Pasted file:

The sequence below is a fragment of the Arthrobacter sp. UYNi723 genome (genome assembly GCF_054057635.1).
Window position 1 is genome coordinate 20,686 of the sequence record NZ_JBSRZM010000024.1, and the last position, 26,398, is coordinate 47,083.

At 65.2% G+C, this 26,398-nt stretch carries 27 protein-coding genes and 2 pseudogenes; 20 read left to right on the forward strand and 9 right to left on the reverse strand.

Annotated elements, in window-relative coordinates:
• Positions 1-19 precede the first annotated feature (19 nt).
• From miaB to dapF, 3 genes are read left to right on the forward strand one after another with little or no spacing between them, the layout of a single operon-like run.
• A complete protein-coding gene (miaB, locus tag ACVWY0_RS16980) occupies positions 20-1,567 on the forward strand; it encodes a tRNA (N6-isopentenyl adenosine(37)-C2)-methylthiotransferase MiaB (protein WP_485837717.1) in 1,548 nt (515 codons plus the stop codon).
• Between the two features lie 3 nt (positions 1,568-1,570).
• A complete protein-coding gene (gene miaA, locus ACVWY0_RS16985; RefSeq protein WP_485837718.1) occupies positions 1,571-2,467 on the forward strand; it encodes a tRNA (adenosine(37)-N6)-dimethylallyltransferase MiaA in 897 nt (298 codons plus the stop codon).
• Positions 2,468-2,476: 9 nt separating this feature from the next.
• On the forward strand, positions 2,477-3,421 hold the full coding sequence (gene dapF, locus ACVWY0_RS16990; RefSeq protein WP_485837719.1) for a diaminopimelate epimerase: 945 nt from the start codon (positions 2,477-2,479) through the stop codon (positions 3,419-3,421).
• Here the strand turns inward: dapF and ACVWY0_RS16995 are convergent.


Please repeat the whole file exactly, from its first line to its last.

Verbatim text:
The sequence below is a fragment of the Arthrobacter sp. UYNi723 genome (genome assembly GCF_054057635.1).
Window position 1 is genome coordinate 20,686 of the sequence record NZ_JBSRZM010000024.1, and the last position, 26,398, is coordinate 47,083.

At 65.2% G+C, this 26,398-nt stretch carries 27 protein-coding genes and 2 pseudogenes; 20 read left to right on the forward strand and 9 right to left on the reverse strand.

Annotated elements, in window-relative coordinates:
• Positions 1-19 precede the first annotated feature (19 nt).
• From miaB to dapF, 3 genes are read left to right on the forward strand one after another with little or no spacing between them, the layout of a single operon-like run.
• A complete protein-coding gene (miaB, locus tag ACVWY0_RS16980) occupies positions 20-1,567 on the forward strand; it encodes a tRNA (N6-isopentenyl adenosine(37)-C2)-methylthiotransferase MiaB (protein WP_485837717.1) in 1,548 nt (515 codons plus the stop codon).
• Between the two features lie 3 nt (positions 1,568-1,570).
• A complete protein-coding gene (gene miaA, locus ACVWY0_RS16985; RefSeq protein WP_485837718.1) occupies positions 1,571-2,467 on the forward strand; it encodes a tRNA (adenosine(37)-N6)-dimethylallyltransferase MiaA in 897 nt (298 codons plus the stop codon).
• Positions 2,468-2,476: 9 nt separating this feature from the next.
• On the forward strand, positions 2,477-3,421 hold the full coding sequence (gene dapF, locus ACVWY0_RS16990; RefSeq protein WP_485837719.1) for a diaminopimelate epimerase: 945 nt from the start codon (positions 2,477-2,479) through the stop codon (positions 3,419-3,421).
• Here the strand turns inward: dapF and ACVWY0_RS16995 are convergent.